The Last of Us actor Lamar Johnson grew up watching movies in this Canadian theater. Now he’s playing his movie

Lamar Johnson grew up watching movies at the Scarborough Cineplex; it was a Tuesday tradition for the 28-year-old actor. But he had the unusual experience of sitting in that same theater this week to watch himself onscreen in the coming-of-age drama Brotherwhich takes place in his hometown.

“It’s a looping moment for me,” Johnson told CBC News at the film’s premiere. The actor plays Michael, the son of a Jamaican immigrant single mother, whose experiences of navigating race and identity in the Toronto suburb of Scarborough parallel those of his older brother, Francis (Aaron Pierre).

Brother leads the pack at this year’s Canadian Screen Awards with 14 film nominations, including Best Picture and Directing. Johnson is set to star in a lead role, while his co-star, Pierre, is set to star in a supporting role.

It was a surreal evening this week for actor Lamar Johnson, as he attended the red carpet premiere of his film, Brother, at the same theater where he grew up watching movies. (George Pimentel/Elevation)

Thinking back to his youth – “the seed that was planted in me when I was watching an ad and saw a little black child” – Johnson said it was important for black Canadian children to see themselves represented in the screen.

“I think for little Lamar or little black kids growing up in Scarborough, [to] to see that representation on screen, to see their environment, to see their community on screen – I mean, it’s really special.”

In addition to growing up in the community where Brother is fixed, Johnson is also a first-generation Canadian raised by a single mother from Jamaica. That deep connection to the character resonated with the actor and made Michael’s life bounce off the page, he said.

“When I read the script, it was like I was kind of reading part of myself and part of my experience growing up,” he said. “Obviously it’s not as, you know, I guess, dramatic. Michael is going through a lot and he’s dealing with a lot of trauma. But I was able to relate to him because of where he comes from and of what motivates him and what motivates him.”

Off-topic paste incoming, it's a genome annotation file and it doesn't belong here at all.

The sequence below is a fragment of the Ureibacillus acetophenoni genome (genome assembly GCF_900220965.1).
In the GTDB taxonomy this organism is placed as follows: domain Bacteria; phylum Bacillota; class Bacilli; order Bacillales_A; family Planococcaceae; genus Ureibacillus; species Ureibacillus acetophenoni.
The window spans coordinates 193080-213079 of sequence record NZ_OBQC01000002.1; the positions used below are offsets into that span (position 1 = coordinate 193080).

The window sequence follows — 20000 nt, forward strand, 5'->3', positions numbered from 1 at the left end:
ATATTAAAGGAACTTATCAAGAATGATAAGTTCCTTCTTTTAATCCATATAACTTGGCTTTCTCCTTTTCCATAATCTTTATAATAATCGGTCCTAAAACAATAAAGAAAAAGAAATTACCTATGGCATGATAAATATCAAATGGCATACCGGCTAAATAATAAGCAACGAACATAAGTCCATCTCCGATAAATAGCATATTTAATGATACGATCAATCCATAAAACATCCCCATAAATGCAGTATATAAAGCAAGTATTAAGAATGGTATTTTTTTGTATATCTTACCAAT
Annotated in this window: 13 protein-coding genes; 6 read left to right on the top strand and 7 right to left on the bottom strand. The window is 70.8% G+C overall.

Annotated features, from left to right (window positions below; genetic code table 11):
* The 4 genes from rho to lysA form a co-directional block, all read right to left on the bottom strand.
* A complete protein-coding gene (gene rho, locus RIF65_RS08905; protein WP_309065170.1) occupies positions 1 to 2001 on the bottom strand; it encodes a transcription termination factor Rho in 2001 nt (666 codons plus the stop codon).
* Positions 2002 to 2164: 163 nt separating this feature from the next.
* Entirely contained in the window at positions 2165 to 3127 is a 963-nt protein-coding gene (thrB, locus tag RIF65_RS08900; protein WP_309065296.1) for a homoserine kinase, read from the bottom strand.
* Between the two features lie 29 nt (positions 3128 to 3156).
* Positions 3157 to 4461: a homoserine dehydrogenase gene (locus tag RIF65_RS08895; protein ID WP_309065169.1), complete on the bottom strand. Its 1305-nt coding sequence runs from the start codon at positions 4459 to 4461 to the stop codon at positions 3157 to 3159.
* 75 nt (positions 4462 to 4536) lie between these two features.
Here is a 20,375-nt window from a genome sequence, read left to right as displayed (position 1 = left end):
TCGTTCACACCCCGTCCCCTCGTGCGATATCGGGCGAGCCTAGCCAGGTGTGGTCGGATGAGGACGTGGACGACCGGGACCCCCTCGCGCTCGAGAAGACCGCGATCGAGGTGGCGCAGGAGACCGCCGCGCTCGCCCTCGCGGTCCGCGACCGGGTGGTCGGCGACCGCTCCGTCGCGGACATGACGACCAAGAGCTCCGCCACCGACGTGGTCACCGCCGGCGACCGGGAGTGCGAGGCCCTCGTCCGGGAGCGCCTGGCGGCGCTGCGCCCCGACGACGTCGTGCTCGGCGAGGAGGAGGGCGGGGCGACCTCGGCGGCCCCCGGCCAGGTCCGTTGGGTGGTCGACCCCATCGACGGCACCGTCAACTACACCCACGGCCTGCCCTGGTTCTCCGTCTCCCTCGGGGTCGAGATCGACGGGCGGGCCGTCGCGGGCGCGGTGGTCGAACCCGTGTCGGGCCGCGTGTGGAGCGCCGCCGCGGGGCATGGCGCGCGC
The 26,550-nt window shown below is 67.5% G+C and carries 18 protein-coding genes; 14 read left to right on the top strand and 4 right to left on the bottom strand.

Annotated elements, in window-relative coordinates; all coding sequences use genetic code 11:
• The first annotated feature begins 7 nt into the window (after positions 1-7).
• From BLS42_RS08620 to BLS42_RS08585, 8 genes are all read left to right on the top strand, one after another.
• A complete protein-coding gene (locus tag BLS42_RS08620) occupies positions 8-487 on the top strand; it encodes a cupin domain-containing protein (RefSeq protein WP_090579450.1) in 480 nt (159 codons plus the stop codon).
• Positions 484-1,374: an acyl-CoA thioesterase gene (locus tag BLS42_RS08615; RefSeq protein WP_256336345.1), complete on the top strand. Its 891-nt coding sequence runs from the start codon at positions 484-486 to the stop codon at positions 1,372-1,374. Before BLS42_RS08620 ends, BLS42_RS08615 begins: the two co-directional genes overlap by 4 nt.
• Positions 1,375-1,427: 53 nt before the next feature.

Clement Virgo, the Jamaican-Canadian filmmaker who adapted Brother from David Chariandy’s 2017 novel of the same name, make it clear: “Lamar is a star.”

Two black men are sitting on a picnic table
Johnson and his co-star Aaron Pierre are shown in a scene from Brother. Brother leads the pack at this year’s Canadian Screen Awards, with 14 film nominations. Johnson and Pierre are nominated for their performances. (Guy Godfree/Elevation Pictures/Courtesy FIN-AIFF)

“He was born and raised here in Scarborough, and there’s something about this young man that’s quite powerful,” Virgo told CBC News on Monday.

“When I was looking for my Michael for the movie, I loved his eyes and I loved his energy, and I needed someone the audience would sympathize with and love and follow in this movie. And Lamar has all those qualities. .…He has a very, very bright future ahead of him.”

It felt like I was kind of reading part of myself and part of my experience growing up.Actor Lamar Johnson

But Brother honors his roots in the community where he was born, Johnson is already known to audiences around the world for playing the role of Henry, one of the survivors of a fungal pandemic in the hit television series adapted for video games from HBO The last of us.

“I am so happy to welcome the two Brother And The last of us“, Johnson said of the projects. “It’s been a great trip. I’m so happy with the opportunities that I can have, to show myself and try to be as honest as possible with these roles, and try to show myself.”

Two men are pictured side by side.
Director Clement Virgo and Johnson are pictured at the red carpet premiere of their film Brother. Virgo, who adapted the film from David Chariandy’s 2017 novel, said Johnson had “a very, very bright future ahead of him”. (George Pimentel/Elevation)

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